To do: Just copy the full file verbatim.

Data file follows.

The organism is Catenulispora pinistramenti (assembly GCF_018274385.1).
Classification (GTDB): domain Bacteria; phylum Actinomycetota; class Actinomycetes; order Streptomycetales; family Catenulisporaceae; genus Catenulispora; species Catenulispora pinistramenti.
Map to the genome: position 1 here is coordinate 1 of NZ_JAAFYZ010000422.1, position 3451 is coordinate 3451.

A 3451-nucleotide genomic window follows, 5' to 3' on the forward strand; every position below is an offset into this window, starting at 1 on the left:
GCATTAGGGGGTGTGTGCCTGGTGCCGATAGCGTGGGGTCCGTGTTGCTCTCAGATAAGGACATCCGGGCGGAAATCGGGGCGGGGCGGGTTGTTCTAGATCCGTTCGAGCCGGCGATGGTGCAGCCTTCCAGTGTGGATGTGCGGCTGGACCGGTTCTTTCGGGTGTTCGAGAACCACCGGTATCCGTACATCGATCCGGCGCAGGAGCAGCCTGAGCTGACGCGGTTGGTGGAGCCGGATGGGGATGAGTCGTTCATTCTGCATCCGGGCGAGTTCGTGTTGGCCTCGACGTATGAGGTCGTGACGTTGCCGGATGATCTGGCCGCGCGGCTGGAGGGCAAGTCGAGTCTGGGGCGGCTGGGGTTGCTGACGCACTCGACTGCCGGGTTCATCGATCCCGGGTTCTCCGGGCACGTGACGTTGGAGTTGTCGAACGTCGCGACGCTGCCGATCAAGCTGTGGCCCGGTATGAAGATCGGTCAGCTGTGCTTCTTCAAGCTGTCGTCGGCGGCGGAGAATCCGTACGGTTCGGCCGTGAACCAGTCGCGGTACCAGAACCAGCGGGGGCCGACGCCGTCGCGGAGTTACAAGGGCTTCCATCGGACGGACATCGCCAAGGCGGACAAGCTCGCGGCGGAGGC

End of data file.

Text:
The organism is Catenulispora pinistramenti (assembly GCF_018274385.1).
Classification (GTDB): domain Bacteria; phylum Actinomycetota; class Actinomycetes; order Streptomycetales; family Catenulisporaceae; genus Catenulispora; species Catenulispora pinistramenti.
Map to the genome: position 1 here is coordinate 1 of NZ_JAAFYZ010000422.1, position 3451 is coordinate 3451.

A 3451-nucleotide genomic window follows, 5' to 3' on the forward strand; every position below is an offset into this window, starting at 1 on the left:
GCATTAGGGGGTGTGTGCCTGGTGCCGATAGCGTGGGGTCCGTGTTGCTCTCAGATAAGGACATCCGGGCGGAAATCGGGGCGGGGCGGGTTGTTCTAGATCCGTTCGAGCCGGCGATGGTGCAGCCTTCCAGTGTGGATGTGCGGCTGGACCGGTTCTTTCGGGTGTTCGAGAACCACCGGTATCCGTACATCGATCCGGCGCAGGAGCAGCCTGAGCTGACGCGGTTGGTGGAGCCGGATGGGGATGAGTCGTTCATTCTGCATCCGGGCGAGTTCGTGTTGGCCTCGACGTATGAGGTCGTGACGTTGCCGGATGATCTGGCCGCGCGGCTGGAGGGCAAGTCGAGTCTGGGGCGGCTGGGGTTGCTGACGCACTCGACTGCCGGGTTCATCGATCCCGGGTTCTCCGGGCACGTGACGTTGGAGTTGTCGAACGTCGCGACGCTGCCGATCAAGCTGTGGCCCGGTATGAAGATCGGTCAGCTGTGCTTCTTCAAGCTGTCGTCGGCGGCGGAGAATCCGTACGGTTCGGCCGTGAACCAGTCGCGGTACCAGAACCAGCGGGGGCCGACGCCGTCGCGGAGTTACAAGGGCTTCCATCGGACGGACATCGCCAAGGCGGACAAGCTCGCGGCGGAGGC